8th January 2021
This article was written by our Head of Compliance, Shyam Raikundalia and first published in Insurance Day.
The pandemic is transforming investment and the market environment in a way that is testing the compliance and capital management capabilities of MGAs and brokers alike.
New brokers and managing general agents (MGAs) are facing rising levels of regulatory scrutiny, driven by economic uncertainty, which is changing their relationships with investors and capacity providers. Those seeking to start a broker or MGA have been faced with demands for more data regarding how the business would manage being forced into run-off, as the risk appetite from capacity providers and corporate investors has significantly changed.
Recent months have highlighted the fundamental shift in the approach and attitude from corporate investors. Worryingly, that change in attitude has not been confined to start-ups. We are seeing large corporate investors becoming increasingly sceptical about market conditions today and the longer-term impact of the pandemic on the economy. This has resulted in a number of cases where investors have decided to simply pull the plug on MGAs. What is concerning for the market is that these MGAs are not struggling for business or failing to meet the targets set out in the business plans on which the investor had made their decision to provide support. It leaves several perfectly viable businesses having to be placed into run-off and the regulatory issues that entails, through no fault in either performance or management.
The trend has not gone unnoticed by the regulators. The Financial Conduct Authority (FCA) is concerned about how the market’s stability is being affected by the change in risk appetite from investors and also capacity providers. The FCA is fully aware a U-turn in investment can create regulatory uncertainty and conduct issues, as the regulator needs to have confidence MGAs and brokers have the ability to act in the best interest of its customers at all times.
Insurers are also becoming concerned about the future of the MGAs they support. If an MGA is forced to move into run-off be-cause of a change in its investors’ appetite, the run-off needs to be handled in a way that meets the regulatory and compliance requirements of the market; failure to do so will leave the insurer as the ultimate entity that will be held to account. As such, some insurers have begun changing their approach to request for capacity. The hardening market has already required underwriters to re-examine their portfolios to ensure their capacity is focused on the classes that will deliver the best returns. They are increasingly looking to the run-off market for support to best manage portfolios that need to be placed into run-off.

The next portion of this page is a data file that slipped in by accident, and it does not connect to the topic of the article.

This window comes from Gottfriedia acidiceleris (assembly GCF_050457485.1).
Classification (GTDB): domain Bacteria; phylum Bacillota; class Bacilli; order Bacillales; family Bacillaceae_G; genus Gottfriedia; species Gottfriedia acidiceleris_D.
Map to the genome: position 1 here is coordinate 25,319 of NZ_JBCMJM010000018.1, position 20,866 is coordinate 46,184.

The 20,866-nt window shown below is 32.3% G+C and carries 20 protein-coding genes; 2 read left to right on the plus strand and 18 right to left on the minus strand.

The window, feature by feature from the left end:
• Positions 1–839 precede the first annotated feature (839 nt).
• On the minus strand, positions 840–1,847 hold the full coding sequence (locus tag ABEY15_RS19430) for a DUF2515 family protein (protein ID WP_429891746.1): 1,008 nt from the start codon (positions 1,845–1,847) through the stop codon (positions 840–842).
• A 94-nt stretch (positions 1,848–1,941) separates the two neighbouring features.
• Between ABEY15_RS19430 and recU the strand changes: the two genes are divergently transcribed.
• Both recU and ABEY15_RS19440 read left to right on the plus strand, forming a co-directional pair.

It has had an impact on MGAs that are looking for capacity to support their business plans. Insurers are become far more prescriptive in terms of the data and detail they require from the MGAs before they will consider any lev-el or form of support.
MGAs are being asked for greater detail not only on the risks and classes of business they are seeking to underwrite, but also on the structure of the company, its ability to meet compliance requirements and details of its plans should it need to go into run-off. It has led to a situation where in our discussions with prospective MGAs and brokers, we are also having to include members of our run-off office team to discuss exit strategies to have the structures in place to assure the insurer all eventualities have been considered. Those plans need to be de-tailed and clearly demonstrate the structures are in place to ensure regulatory compliance.
It leaves firms that are seeking investment and capacity support for their planned broker or MGA required to adopt a different approach themselves. It is becoming apparent that the questions they have to ask of their prospective investors need to change. In the past, firms would have concentrated on questions which focused on the amount of investment that any would be partner would be willing to commit. In the new reality, it has become more important to ascertain the risk appetite of any prospective investor. The need to satisfy yourself the investor is committed to the project for the long term and under-stands the nature of the market is, in many ways, now more import-ant than the level of the investment it is willing to commit.
The ability for brokers and MGAs to evidence their regulatory and compliance capabilities is growing in importance, with both investors and capacity providers. In today’s economic environment not only are insurers demanding more before they commit capacity, but the changing approach from investors that has seen them questioning their long-term strategies requires firms to think how they will meet the regulatory challenges of run-off even if the business is hitting every target set.
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